Puerto Rico in the Caribbean

Monday, 17 August 2015 - 01:00 pm (CET/MEZ) Berlin | Author/Destination:
Category/Kategorie: General
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Coast Guard Barque Eagle in front of the 16th century Fort San Felipe de Morro in San Juan © United States Coast Guard

Coast Guard Barque Eagle in front of the 16th century Fort San Felipe de Morro in San Juan © United States Coast Guard

Puerto Rico, officially the Commonwealth of Puerto Rico (Spanish: Estado Libre Asociado de Puerto Rico, literally the “Free Associated State of Puerto Rico”), is a United States territory located in the northeastern Caribbean. Puerto Rico is an archipelago that includes the main island of Puerto Rico and a number of smaller islands, including Vieques, Culebra, Mona, Desecheo, and Caja de Muertos. Of these last five, only Culebra and Vieques are inhabited year-round. Culebra, which is only 18 miles away from the mainland, is home to Flamenco Beach, one of the top ten beaches in the world. Mona is uninhabited most of the year except for employees of the Puerto Rico Department of Natural Resources. There are also many other smaller islands, including Monito and “La Isleta de San Juan,” which includes Old San Juan and Puerta de Tierra, and is connected to the main island by bridges. The capital and largest city is San Juan. Its official languages are Spanish, which is predominant, and English. Puerto Ricans “were collectively made U.S. citizens” in 1917 as a result of the Jones-Shafroth Act. U.S. citizens residing in Puerto Rico cannot vote for the U.S. president, though both major parties, Republican and Democrat, run primary elections in Puerto Rico to send delegates to vote on a presidential candidate. Since Puerto Rico is an unincorporated territory and not a U.S. state, the United States Constitution does not fully enfranchise US citizens residing in Puerto Rico (“Voting rights in Puerto Rico“).

Puerto Rico’s rich history, warm tropical climate, diverse natural scenery, renowned traditional cuisine and attractive tax incentives make it a popular destination for tourists, academics, and business visitors. Because of its location in the Caribbean and history of colonization, Puerto Rico’s culture is a melting pot of Taíno, Spanish, African and North American influences.

Old San Juan aerial view © U.S. National Park Service Patillas © flickr.com - Oquendo/cc-by-2.0 Flying into San Juan © flickr com - Breezy Baldwin/cc-by-2.0 Capitol of Puerto Rico in Puerta de Tierra © Mtmelendez/cc-by-sa-3.0 Ponce © Jose Oquendo/cc-by-sa-3.0 Coast Guard Barque Eagle in front of the 16th century Fort San Felipe de Morro in San Juan © United States Coast Guard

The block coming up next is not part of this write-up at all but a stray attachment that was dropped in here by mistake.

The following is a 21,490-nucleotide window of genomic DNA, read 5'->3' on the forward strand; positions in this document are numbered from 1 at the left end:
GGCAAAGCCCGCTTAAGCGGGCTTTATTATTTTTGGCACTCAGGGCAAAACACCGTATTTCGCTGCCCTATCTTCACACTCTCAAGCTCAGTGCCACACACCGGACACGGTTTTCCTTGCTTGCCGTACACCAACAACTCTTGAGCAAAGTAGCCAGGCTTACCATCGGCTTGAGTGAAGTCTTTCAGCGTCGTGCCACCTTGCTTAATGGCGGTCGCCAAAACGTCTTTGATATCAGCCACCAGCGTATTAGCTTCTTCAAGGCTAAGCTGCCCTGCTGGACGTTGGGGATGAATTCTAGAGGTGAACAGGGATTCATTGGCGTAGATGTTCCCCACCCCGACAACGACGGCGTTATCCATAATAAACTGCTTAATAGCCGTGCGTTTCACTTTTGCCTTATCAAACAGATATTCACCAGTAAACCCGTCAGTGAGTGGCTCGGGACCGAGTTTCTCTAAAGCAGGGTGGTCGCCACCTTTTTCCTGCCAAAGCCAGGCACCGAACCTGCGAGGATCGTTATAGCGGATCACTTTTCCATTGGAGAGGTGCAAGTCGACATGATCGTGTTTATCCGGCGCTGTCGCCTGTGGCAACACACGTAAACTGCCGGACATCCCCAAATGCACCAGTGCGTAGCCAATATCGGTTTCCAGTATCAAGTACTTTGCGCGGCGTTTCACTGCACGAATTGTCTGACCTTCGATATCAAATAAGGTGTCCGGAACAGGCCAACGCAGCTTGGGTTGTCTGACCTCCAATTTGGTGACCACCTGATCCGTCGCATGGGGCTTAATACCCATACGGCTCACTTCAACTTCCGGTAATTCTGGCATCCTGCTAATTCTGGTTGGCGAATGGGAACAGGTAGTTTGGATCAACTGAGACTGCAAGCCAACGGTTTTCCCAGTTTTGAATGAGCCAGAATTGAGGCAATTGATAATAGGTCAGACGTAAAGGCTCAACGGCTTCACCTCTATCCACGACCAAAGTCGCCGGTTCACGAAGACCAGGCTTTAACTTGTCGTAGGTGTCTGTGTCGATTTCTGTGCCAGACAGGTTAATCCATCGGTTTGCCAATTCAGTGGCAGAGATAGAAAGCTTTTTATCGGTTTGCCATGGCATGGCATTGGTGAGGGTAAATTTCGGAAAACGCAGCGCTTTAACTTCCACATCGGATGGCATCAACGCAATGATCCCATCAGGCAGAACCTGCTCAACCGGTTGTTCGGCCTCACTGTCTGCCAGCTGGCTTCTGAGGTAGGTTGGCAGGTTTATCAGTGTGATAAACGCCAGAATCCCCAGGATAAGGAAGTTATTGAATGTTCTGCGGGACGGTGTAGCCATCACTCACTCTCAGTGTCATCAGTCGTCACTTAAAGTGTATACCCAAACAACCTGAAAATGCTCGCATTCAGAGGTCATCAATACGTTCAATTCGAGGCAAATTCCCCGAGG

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Coast Guard Barque Eagle in front of the 16th century Fort San Felipe de Morro in San Juan © United States Coast Guard
Modern Puerto Rican culture is a unique mix of cultural antecedents: including Taíno (Amerindians), Spanish, African, European and, more recently, North American. The architecture of Puerto Rico demonstrates a broad variety of traditions, styles and national influences accumulated over four centuries of Spanish rule, and a century of American rule. Spanish colonial architecture, Moorish, art deco, post-modern, and many other architectural forms are visible throughout the island. From town to town, there are also many regional distinctions. Puerto Rican art reflects many influences, much from its ethnically diverse background. A form of folk art, called santos evolved from the Catholic Church’s use of sculptures to convert indigenous Puerto Ricans to Christianity.

Tourism in Puerto Rico attracted 4.2 million visitors in 2013 and 4 million visitors in 2011, a notable increase over 2010 at 3.68 million, tourism has been a money revenue industry for Puerto Rico for a number of decades given it is host to diverse natural wonders, cultural and historical buildings, concerts and sporting events. The fact that visitors from the United States do not need a passport to enter Puerto Rico attracts a large number of tourists from the mainland United States each year. Other groups of tourists that visit Puerto Rico in significant numbers include French, German, Spaniards, Mexicans, Venezuelan, Brazilians and Asian tourists.

Read more on Puerto Rico, TravelAndLeisure.com – Puerto Rico Guide, PuertoRico.com, SeePuertoRico.com, ToPuertoRico.org, Wikivoyage Puerto Rico and Wikipedia Puerto Rico. Learn more about the use of photos. To inform you about latest news most of the city, town or tourism websites offer a newsletter service and/or operate Facebook pages/Twitter accounts. In addition more and more destinations, tourist organizations and cultural institutions offer Apps for your Smart Phone or Tablet, to provide you with a mobile tourist guide (Smart Traveler App by U.S. Department of State - Weather report by weather.com - Johns Hopkins University & Medicine - Coronavirus Resource Center - Global Passport Power Rank - Democracy Index - GDP according to IMF, UN, and World Bank - Global Competitiveness Report - Corruption Perceptions Index - Press Freedom Index - World Justice Project - Rule of Law Index - UN Human Development Index - Global Peace Index - Travel & Tourism Competitiveness Index). If you have a suggestion, critique, review or comment to this blog entry, we are looking forward to receive your e-mail at comment@wingsch.net. Please name the headline of the blog post to which your e-mail refers to in the subject line.




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